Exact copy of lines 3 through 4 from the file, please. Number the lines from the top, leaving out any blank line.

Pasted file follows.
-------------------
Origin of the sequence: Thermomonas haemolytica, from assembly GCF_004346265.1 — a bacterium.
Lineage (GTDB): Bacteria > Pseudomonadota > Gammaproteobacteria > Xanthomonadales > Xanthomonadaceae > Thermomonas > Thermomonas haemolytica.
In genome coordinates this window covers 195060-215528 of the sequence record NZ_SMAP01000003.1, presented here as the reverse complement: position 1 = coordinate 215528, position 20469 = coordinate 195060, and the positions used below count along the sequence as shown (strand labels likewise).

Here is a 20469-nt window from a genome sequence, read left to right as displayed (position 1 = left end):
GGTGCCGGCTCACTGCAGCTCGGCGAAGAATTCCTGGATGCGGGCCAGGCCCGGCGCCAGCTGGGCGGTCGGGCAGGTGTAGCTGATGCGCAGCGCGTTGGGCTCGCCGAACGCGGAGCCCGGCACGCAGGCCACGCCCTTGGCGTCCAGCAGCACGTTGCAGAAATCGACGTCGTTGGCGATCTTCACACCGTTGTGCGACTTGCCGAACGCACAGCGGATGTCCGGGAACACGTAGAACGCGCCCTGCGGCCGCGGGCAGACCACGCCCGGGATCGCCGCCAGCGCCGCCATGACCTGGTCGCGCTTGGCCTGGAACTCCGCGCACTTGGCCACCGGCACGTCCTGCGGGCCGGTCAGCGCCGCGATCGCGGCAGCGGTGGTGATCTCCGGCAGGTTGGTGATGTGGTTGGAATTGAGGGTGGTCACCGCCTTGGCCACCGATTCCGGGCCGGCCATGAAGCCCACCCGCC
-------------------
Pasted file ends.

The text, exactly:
In genome coordinates this window covers 195060-215528 of the sequence record NZ_SMAP01000003.1, presented here as the reverse complement: position 1 = coordinate 215528, position 20469 = coordinate 195060, and the positions used below count along the sequence as shown (strand labels likewise).

Here is a 20469-nt window from a genome sequence, read left to right as displayed (position 1 = left end):